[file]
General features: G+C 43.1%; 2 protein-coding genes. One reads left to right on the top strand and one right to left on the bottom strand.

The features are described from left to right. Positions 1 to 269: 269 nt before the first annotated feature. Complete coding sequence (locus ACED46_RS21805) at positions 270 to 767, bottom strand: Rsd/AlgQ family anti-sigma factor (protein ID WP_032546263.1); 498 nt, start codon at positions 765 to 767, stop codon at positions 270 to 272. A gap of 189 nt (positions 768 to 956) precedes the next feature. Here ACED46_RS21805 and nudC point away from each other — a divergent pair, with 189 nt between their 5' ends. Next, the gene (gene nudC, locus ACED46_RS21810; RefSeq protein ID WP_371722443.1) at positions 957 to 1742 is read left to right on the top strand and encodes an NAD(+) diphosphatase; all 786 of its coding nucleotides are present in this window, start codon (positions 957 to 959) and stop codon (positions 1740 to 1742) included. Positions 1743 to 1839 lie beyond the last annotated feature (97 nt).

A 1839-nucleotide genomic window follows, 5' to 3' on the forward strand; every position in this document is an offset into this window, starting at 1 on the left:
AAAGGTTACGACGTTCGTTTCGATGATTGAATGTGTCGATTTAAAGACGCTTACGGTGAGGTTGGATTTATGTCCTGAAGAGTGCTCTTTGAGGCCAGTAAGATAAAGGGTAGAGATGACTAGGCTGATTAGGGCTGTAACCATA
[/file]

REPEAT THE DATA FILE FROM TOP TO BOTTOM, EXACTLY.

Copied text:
General features: G+C 43.1%; 2 protein-coding genes. One reads left to right on the top strand and one right to left on the bottom strand.

The features are described from left to right. Positions 1 to 269: 269 nt before the first annotated feature. Complete coding sequence (locus ACED46_RS21805) at positions 270 to 767, bottom strand: Rsd/AlgQ family anti-sigma factor (protein ID WP_032546263.1); 498 nt, start codon at positions 765 to 767, stop codon at positions 270 to 272. A gap of 189 nt (positions 768 to 956) precedes the next feature. Here ACED46_RS21805 and nudC point away from each other — a divergent pair, with 189 nt between their 5' ends. Next, the gene (gene nudC, locus ACED46_RS21810; RefSeq protein ID WP_371722443.1) at positions 957 to 1742 is read left to right on the top strand and encodes an NAD(+) diphosphatase; all 786 of its coding nucleotides are present in this window, start codon (positions 957 to 959) and stop codon (positions 1740 to 1742) included. Positions 1743 to 1839 lie beyond the last annotated feature (97 nt).

A 1839-nucleotide genomic window follows, 5' to 3' on the forward strand; every position in this document is an offset into this window, starting at 1 on the left:
AAAGGTTACGACGTTCGTTTCGATGATTGAATGTGTCGATTTAAAGACGCTTACGGTGAGGTTGGATTTATGTCCTGAAGAGTGCTCTTTGAGGCCAGTAAGATAAAGGGTAGAGATGACTAGGCTGATTAGGGCTGTAACCATA